François Matarasso

What are we saving, and why?

This is an awful moment to be responsible for a cultural institution. Forced to close the doors overnight, you are flung into a torrent of demands and unprecedented decisions. There are staff who will need paying within days; freelance artists who can’t do their work; fridges of perishable food in the café; health hazards to assess; anxious trustees to reassure; donors to placate. Emails and phone calls flood in at all hours, each one asking questions you can’t answer, if only because you have no idea when you will reopen or in what conditions. After the first hours, you’re trying to save money wherever you must while honouring commitments where you can. Staff not furloughed have become ‘unproducers’ – dismantling the arrangements for future productions, exhibitions, festivals and events. It’s like producing, but with more pressure and no reward. Others are rapidly creating the digital offer through which you hope to keep an audience and demonstrate that, behind the shuttered facade, everything is fine – no, really, we’re coping, still working, thanks for asking. We’ll be back, very soon.

No one became a curator or a theatre director for this. It wasn’t covered in those MA degrees in arts management. Crises are not uncommon in the arts – a fire in the building, a media scandal over a show, a cut in funding. Good managers cut their teeth on such things and take them in their stride. But this is not a crisis: it’s apocalyptic. There is no one to turn to for support because the whole cultural sector is fighting their own fires. And beyond the cultural sector it’s the same. We’re all in it together, but each of us has to deal with their own problems.

In such circumstances, it’s not surprising if people sometimes make the wrong choices, as New York’s Museum of Modern Art (MoMA) appears to be doing with its education programme. According to a recent news report, MoMA has dismissed all its freelance museum educators, offering to pay them only for work due before the end of March. The museum is a private non-profit organisation, entitled to make decisions as it sees fit. It is also, Wikipedia tells me, the seventh largest US museum by budget, with annual revenue of $145 million and assets – not including its collection – estimated at $1 billion. In that context, the education service can hardly have been a major liability. Indeed, according to the press report, the explanation given to the sacked educators is that, even when the museum reopens:

“It will be months, if not years, before we anticipate returning to budget and operations levels to require educator services.”

Last year, I published a book with the subtitle How participation won, and why it matters. It was, in the way of subtitles, intended to be eye-catching, but it also expressed my view that participation has become a defining force in culture during the past half century, and that art institutions need to recognise and adapt to new expectations. Dismissing your educators because you think you won’t need them is the choice of an institution that has not understood that change, nor begun to imagine what the world will be like when it does re-open its doors. The financial and cultural power of a great institution can shelter it, at least for a while, from responding to the first development. Whether it will be equally protected from the consequences of the second is much harder to say.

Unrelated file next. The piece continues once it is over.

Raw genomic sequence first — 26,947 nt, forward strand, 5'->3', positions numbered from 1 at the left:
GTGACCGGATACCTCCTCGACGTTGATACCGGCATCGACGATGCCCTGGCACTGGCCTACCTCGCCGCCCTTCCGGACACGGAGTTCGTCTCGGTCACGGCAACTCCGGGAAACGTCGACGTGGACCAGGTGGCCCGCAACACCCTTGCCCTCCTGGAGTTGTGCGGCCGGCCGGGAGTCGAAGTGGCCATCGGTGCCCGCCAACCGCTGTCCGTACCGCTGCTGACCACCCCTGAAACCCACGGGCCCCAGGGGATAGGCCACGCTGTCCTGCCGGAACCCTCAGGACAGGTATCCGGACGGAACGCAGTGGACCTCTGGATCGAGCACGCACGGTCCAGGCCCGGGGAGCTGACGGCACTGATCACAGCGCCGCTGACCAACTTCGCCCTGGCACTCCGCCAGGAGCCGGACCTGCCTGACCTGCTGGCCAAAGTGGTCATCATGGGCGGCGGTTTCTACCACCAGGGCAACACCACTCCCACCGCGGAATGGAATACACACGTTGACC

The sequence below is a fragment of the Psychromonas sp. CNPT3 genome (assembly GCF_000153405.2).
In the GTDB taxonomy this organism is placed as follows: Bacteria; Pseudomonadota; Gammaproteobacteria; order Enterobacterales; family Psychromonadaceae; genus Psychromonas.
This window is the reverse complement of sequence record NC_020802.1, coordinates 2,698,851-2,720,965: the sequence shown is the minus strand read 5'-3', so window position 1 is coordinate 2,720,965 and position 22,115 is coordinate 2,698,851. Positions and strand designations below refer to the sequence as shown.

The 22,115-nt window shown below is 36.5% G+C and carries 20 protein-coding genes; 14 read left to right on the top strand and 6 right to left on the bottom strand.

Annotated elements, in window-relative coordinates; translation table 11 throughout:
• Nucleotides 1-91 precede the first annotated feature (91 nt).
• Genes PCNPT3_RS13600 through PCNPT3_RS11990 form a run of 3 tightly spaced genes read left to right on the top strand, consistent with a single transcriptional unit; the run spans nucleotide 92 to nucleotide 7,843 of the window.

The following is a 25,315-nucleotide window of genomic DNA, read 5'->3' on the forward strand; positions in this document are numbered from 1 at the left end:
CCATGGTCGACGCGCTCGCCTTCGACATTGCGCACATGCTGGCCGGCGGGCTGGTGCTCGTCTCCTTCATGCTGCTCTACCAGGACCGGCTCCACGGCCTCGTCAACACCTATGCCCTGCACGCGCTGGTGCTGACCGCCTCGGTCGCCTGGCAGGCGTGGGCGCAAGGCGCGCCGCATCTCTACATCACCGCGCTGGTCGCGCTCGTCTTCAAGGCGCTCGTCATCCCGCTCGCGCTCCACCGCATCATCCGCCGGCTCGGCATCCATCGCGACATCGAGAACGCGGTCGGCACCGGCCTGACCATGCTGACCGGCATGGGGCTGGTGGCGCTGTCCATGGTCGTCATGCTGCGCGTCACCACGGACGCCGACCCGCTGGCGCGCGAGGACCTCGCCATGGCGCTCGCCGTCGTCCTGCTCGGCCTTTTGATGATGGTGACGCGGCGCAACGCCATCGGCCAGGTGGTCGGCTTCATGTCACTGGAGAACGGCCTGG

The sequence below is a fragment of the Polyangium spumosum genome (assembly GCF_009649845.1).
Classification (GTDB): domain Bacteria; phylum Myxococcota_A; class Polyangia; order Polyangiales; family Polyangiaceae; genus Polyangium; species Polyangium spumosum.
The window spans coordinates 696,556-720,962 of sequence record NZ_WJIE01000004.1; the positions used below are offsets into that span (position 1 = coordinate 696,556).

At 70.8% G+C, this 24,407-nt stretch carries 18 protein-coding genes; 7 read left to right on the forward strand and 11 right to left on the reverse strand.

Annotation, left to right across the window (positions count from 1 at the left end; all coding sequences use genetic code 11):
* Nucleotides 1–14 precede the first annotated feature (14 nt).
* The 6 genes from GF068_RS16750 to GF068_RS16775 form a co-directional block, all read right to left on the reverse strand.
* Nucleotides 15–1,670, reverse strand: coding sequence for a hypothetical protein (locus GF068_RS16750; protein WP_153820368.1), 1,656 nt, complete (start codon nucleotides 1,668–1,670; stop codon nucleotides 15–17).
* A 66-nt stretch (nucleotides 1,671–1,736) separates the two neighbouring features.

I’m only beginning to ask myself how things will be after the pandemic, and I’ve no more foresight than anyone else. But it seems impossible that life will resume where it stopped. There have already been thousands of deaths and there will be many more. Millions will be mourning loved ones they could not even see at the end. Countless lives will have been damaged by the loss of income but also the loss of security that having regular work – perhaps as a freelance museum educator – gave. People might think differently about one another – better, surely, of health and public service workers who have protected them during this period, and of neighbours and strangers who’ve made new ties of friendship and community. Worse, perhaps, of those who have seemed to put their own interests first, and who don’t recognise what lands have been crossed and what new hopes have been raised as a result of hardship.

The responsibilities of cultural leaders today are awful (in the old sense of inspiring awe) and I wouldn’t swap places for a minute. But they are awful because they are so important. It might be a long time before the attention of those who run our great institutions can shift from rescue to recovery, but they should already be asking what they are saving and why. My guess is that every cultural institution will have to renew its relationship with its audience, and that empathy will be one of the most important assets they can bring to that process. Then, the museum educators might prove to be the most important members of staff – if you can win back their trust.

The image of the MoMA yard is from Wikemedia Commons